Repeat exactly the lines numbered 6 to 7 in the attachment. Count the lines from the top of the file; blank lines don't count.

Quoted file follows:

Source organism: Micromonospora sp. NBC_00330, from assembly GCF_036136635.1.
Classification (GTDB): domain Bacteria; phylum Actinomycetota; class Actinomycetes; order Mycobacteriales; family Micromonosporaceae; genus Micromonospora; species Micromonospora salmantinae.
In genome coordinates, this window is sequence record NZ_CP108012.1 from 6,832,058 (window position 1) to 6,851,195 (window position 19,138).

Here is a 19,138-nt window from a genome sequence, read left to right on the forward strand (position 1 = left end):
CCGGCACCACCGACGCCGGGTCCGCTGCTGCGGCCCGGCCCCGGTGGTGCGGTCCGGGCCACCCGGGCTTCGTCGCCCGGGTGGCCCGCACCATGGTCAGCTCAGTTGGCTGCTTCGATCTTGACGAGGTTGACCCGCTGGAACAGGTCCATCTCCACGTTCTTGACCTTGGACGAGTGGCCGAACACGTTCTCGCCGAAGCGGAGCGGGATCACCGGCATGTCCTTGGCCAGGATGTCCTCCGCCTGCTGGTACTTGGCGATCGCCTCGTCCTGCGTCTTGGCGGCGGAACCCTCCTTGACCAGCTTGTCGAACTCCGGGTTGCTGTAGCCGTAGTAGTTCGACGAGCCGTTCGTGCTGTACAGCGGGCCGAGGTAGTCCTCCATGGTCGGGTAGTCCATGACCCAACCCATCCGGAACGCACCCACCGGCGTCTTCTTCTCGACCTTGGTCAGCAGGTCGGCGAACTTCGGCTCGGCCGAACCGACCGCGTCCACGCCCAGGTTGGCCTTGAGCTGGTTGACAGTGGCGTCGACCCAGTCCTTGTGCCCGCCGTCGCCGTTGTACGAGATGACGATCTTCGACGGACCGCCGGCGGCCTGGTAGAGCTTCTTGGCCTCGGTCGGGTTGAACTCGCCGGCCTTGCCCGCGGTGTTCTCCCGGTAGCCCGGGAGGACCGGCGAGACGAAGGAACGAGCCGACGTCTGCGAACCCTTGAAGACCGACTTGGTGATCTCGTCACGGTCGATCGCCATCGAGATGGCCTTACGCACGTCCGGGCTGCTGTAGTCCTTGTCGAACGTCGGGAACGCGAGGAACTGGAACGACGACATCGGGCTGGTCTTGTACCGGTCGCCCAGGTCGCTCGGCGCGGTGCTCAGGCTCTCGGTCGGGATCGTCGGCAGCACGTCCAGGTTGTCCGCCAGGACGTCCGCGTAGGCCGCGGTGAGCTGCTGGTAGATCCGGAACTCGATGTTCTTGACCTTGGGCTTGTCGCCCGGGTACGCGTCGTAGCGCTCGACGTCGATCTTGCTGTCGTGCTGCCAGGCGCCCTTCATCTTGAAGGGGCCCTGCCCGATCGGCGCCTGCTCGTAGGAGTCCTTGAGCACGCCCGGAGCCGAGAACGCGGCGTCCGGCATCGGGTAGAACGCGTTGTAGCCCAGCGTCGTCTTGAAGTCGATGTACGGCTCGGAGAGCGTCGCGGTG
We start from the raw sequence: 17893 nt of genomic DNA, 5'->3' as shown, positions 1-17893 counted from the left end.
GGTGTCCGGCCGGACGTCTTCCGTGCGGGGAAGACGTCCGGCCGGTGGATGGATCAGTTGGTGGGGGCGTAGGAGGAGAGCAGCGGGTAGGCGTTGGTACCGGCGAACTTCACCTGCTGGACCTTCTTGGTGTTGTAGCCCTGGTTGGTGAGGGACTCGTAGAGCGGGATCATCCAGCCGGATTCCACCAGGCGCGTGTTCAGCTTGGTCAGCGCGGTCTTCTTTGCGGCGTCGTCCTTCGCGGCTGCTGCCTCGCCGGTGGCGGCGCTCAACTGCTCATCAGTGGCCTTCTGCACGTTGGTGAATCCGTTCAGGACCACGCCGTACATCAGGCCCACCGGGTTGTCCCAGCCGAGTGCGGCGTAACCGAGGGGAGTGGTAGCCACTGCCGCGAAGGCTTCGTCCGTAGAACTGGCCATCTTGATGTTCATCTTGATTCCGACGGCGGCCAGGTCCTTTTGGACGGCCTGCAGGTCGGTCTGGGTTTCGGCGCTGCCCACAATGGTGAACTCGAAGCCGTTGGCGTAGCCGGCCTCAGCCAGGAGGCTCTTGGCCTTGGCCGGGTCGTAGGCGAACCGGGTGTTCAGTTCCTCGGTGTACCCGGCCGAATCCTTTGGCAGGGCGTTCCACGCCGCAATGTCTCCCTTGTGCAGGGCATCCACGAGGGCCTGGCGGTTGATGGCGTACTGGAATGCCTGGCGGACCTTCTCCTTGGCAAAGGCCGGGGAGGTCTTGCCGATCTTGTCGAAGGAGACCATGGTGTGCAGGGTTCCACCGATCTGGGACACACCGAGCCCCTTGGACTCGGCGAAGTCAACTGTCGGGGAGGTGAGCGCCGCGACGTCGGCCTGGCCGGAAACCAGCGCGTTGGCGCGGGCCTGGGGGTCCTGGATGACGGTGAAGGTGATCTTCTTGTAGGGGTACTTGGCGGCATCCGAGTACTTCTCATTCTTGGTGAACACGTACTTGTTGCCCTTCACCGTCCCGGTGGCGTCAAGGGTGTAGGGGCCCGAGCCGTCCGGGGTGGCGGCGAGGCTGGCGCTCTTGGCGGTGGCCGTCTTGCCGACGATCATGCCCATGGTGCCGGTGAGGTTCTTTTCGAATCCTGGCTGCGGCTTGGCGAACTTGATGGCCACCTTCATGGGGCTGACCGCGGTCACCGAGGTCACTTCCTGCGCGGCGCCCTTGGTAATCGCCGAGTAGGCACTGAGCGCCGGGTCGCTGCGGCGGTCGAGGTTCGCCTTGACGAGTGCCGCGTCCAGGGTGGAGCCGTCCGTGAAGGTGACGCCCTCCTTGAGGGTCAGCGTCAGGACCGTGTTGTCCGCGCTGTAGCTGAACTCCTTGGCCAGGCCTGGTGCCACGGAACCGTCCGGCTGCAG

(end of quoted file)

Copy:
We start from the raw sequence: 17893 nt of genomic DNA, 5'->3' as shown, positions 1-17893 counted from the left end.
GGTGTCCGGCCGGACGTCTTCCGTGCGGGGAAGACGTCCGGCCGGTGGATGGATCAGTTGGTGGGGGCGTAGGAGGAGAGCAGCGGGTAGGCGTTGGTACCGGCGAACTTCACCTGCTGGACCTTCTTGGTGTTGTAGCCCTGGTTGGTGAGGGACTCGTAGAGCGGGATCATCCAGCCGGATTCCACCAGGCGCGTGTTCAGCTTGGTCAGCGCGGTCTTCTTTGCGGCGTCGTCCTTCGCGGCTGCTGCCTCGCCGGTGGCGGCGCTCAACTGCTCATCAGTGGCCTTCTGCACGTTGGTGAATCCGTTCAGGACCACGCCGTACATCAGGCCCACCGGGTTGTCCCAGCCGAGTGCGGCGTAACCGAGGGGAGTGGTAGCCACTGCCGCGAAGGCTTCGTCCGTAGAACTGGCCATCTTGATGTTCATCTTGATTCCGACGGCGGCCAGGTCCTTTTGGACGGCCTGCAGGTCGGTCTGGGTTTCGGCGCTGCCCACAATGGTGAACTCGAAGCCGTTGGCGTAGCCGGCCTCAGCCAGGAGGCTCTTGGCCTTGGCCGGGTCGTAGGCGAACCGGGTGTTCAGTTCCTCGGTGTACCCGGCCGAATCCTTTGGCAGGGCGTTCCACGCCGCAATGTCTCCCTTGTGCAGGGCATCCACGAGGGCCTGGCGGTTGATGGCGTACTGGAATGCCTGGCGGACCTTCTCCTTGGCAAAGGCCGGGGAGGTCTTGCCGATCTTGTCGAAGGAGACCATGGTGTGCAGGGTTCCACCGATCTGGGACACACCGAGCCCCTTGGACTCGGCGAAGTCAACTGTCGGGGAGGTGAGCGCCGCGACGTCGGCCTGGCCGGAAACCAGCGCGTTGGCGCGGGCCTGGGGGTCCTGGATGACGGTGAAGGTGATCTTCTTGTAGGGGTACTTGGCGGCATCCGAGTACTTCTCATTCTTGGTGAACACGTACTTGTTGCCCTTCACCGTCCCGGTGGCGTCAAGGGTGTAGGGGCCCGAGCCGTCCGGGGTGGCGGCGAGGCTGGCGCTCTTGGCGGTGGCCGTCTTGCCGACGATCATGCCCATGGTGCCGGTGAGGTTCTTTTCGAATCCTGGCTGCGGCTTGGCGAACTTGATGGCCACCTTCATGGGGCTGACCGCGGTCACCGAGGTCACTTCCTGCGCGGCGCCCTTGGTAATCGCCGAGTAGGCACTGAGCGCCGGGTCGCTGCGGCGGTCGAGGTTCGCCTTGACGAGTGCCGCGTCCAGGGTGGAGCCGTCCGTGAAGGTGACGCCCTCCTTGAGGGTCAGCGTCAGGACCGTGTTGTCCGCGCTGTAGCTGAACTCCTTGGCCAGGCCTGGTGCCACGGAACCGTCCGGCTGCAG